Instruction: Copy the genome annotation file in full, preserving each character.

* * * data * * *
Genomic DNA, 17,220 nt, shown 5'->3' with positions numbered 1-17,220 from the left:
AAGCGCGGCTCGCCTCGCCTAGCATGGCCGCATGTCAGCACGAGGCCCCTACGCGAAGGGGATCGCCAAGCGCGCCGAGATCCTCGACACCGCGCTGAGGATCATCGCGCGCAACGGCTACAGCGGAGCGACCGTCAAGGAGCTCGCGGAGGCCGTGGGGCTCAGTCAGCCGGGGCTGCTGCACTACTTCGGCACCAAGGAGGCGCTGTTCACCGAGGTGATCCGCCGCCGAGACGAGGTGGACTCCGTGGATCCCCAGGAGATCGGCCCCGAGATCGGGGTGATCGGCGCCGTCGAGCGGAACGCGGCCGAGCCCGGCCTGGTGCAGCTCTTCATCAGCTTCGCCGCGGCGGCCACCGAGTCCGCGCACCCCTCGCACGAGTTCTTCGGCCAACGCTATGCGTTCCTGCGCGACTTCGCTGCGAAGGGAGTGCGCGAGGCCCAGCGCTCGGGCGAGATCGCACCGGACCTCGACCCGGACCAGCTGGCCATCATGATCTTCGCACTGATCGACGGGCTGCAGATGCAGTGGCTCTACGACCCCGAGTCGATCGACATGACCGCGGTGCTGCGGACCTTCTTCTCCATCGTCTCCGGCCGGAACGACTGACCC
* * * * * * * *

Genomic DNA, 17,220 nt, shown 5'->3' with positions numbered 1-17,220 from the left:
AAGCGCGGCTCGCCTCGCCTAGCATGGCCGCATGTCAGCACGAGGCCCCTACGCGAAGGGGATCGCCAAGCGCGCCGAGATCCTCGACACCGCGCTGAGGATCATCGCGCGCAACGGCTACAGCGGAGCGACCGTCAAGGAGCTCGCGGAGGCCGTGGGGCTCAGTCAGCCGGGGCTGCTGCACTACTTCGGCACCAAGGAGGCGCTGTTCACCGAGGTGATCCGCCGCCGAGACGAGGTGGACTCCGTGGATCCCCAGGAGATCGGCCCCGAGATCGGGGTGATCGGCGCCGTCGAGCGGAACGCGGCCGAGCCCGGCCTGGTGCAGCTCTTCATCAGCTTCGCCGCGGCGGCCACCGAGTCCGCGCACCCCTCGCACGAGTTCTTCGGCCAACGCTATGCGTTCCTGCGCGACTTCGCTGCGAAGGGAGTGCGCGAGGCCCAGCGCTCGGGCGAGATCGCACCGGACCTCGACCCGGACCAGCTGGCCATCATGATCTTCGCACTGATCGACGGGCTGCAGATGCAGTGGCTCTACGACCCCGAGTCGATCGACATGACCGCGGTGCTGCGGACCTTCTTCTCCATCGTCTCCGGCCGGAACGACTGACCC